Walking and climbing in the mountains gives me an opportunity to see some amazing and beautiful rock formations. I sometimes regret that I don’t know enough about geology to always fully appreciate what I see, but what little I do know makes what I see and climb a little more amazing. It’s great that I don’t have to be somewhere with soaring peaks to experience amazing rock forms. My trip last weekend to the Yorkshire Dales was full of stunning rock in the area around Ingleborough, from limestone pavements, to scars, potholes and Norber Erratics.
Limestone pavement is amazing. Horizontal expanses of white and grey limestone cuts into weird, organic blocks and slabs. These expanses of wonderful rock shapes are the results of millions and millions of years of geological processes.
Limestone is a sedimentary rock formed of the deposits of plant and animal remains on the floors of ancient seas and is laid down in layers. Glaciers revealed this rock as they scrapped over the land during the last ice age, removing soil and loose rocks. As these glaciers retreated they left flat besd of limestone and a thick layer of glacial till (basically clay made as the glacier grinded boulders underneath itself). Wind-blown materials were then deposited on top and, over time, developed into a covering of soil.
Limestone is slightly water-soluble and this effect is enhanced if the water become mildly acidic through absorbing carbon dioxide from the atmosphere or decaying vegetation in soil. Water in the soil on top of these limestone beds worked its way through cracks in the rock, slowly widening them and creating a pattern of blocks. These limestone pavements were then exposed by erosion, speeded up by human’s deforestation and grazing of livestock.
If a limestone pavement was exposed due to the loss of soil, they are more weathered and looked sharper. If they have been underground for longer, then the rock looks more rounded. Walking through the Yorkshire Dales last weekend I could see this difference between the large expanses of exposed pavement and the smaller bits of limestone just beginning to work their way up through the fields.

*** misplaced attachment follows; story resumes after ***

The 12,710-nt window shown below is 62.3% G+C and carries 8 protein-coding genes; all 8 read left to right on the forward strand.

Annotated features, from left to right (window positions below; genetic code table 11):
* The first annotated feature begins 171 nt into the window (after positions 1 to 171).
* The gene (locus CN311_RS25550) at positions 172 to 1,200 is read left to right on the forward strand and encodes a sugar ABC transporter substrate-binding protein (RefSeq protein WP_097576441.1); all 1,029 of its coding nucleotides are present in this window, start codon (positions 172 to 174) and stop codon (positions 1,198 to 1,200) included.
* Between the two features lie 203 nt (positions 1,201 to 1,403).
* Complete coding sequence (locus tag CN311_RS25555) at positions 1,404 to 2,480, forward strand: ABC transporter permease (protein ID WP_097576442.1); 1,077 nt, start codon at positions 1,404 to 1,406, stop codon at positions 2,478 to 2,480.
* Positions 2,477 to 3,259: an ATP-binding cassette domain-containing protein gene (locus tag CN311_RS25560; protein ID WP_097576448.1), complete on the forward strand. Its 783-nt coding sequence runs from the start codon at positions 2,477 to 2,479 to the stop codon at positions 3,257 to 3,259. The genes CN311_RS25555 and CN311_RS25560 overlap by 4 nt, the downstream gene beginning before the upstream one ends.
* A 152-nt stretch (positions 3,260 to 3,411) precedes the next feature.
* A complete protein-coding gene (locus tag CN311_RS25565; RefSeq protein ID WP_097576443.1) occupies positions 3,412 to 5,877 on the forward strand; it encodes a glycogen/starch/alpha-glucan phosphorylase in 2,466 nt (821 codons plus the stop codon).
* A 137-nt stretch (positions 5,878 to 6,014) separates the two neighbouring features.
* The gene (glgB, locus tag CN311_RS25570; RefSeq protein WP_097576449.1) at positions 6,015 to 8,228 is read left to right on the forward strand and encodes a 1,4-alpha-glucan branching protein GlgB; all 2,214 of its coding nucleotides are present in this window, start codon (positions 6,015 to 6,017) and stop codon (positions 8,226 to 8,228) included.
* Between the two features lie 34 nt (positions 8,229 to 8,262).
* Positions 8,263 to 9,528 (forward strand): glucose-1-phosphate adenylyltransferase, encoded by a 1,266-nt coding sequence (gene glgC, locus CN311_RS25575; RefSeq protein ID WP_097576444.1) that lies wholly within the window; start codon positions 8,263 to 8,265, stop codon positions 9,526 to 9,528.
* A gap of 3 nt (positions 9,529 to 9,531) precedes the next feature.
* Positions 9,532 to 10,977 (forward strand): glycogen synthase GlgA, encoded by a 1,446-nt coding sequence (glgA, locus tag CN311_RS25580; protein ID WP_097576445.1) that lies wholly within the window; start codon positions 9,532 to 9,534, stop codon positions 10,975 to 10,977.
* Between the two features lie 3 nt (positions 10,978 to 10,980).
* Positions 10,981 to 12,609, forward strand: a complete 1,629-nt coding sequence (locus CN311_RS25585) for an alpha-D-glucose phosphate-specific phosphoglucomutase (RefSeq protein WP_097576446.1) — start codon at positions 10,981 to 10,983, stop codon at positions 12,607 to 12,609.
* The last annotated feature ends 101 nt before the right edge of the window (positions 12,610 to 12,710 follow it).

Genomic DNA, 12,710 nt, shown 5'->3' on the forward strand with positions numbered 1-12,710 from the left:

The names of the different features of limestone pavement come from local dialect. The geometric pattern of blocks are known as clints and the deep, vertical groves that separate these slabs of blocks are known as grikes.
As the glaciers that stripped the land, and exposed the limestone beds that would later become limestone pavement, retreated they left behind rocks that they had carried with them. These pieces of rock were different to the rock in the area where they are left and are known as Norber Erratics. There is a group of them above Robin Proctor’s Scar near Clapham and it is these I walked past last weekend.
These are gritstone boulders from Crummackdale, about a kilometre to the north, perched on top of white limestone. I really like the fact that you can find these out-of-place rocks balanced on smaller rocks because a glacier left them behind.
Potholes are a major feature of the Yorkshire Dales – shafts and caves created by water boring through the limestone. Probably the most famous, and certainly biggest, of the potholes in the Dales is Gaping Gill. What makes this pothole so special is that what is a fairly large hole on the surface gives way to underground spaces of amazing dimensions.
The floor of the shaft of Gaping Gill is more than 100m (300ft) down and as Fell Beck disappears into it these waters become the longest single-drop waterfall in Britain. This waterfall lands in the main chamber of Gaping Gill, the largest cavern in Britain at 140m (460ft) long and almost 30m (100ft) wide and high. There is an amazing panoramic view of this chamber on the website of the Bradford Pothole Club.
The amazing geology of the Yorkshire Dales are a big part of why it is such fantastic walking country and of why I like them so much.